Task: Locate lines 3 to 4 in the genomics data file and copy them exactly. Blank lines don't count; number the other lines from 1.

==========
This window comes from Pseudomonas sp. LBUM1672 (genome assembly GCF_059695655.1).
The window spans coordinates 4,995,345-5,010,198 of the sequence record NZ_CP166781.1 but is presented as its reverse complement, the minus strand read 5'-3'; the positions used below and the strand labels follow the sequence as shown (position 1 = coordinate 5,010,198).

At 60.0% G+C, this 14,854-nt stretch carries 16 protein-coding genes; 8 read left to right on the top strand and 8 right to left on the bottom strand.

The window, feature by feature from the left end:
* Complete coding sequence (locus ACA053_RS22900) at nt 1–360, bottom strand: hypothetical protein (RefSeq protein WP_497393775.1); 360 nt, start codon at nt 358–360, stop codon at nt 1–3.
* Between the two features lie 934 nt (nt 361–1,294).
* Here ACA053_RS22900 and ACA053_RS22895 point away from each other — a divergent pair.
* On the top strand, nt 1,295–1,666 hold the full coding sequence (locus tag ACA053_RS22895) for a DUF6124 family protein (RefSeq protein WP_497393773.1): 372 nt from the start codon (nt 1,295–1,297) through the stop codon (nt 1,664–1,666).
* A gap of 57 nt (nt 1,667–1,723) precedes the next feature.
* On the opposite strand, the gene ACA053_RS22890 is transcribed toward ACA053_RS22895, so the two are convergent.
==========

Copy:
At 60.0% G+C, this 14,854-nt stretch carries 16 protein-coding genes; 8 read left to right on the top strand and 8 right to left on the bottom strand.

The window, feature by feature from the left end: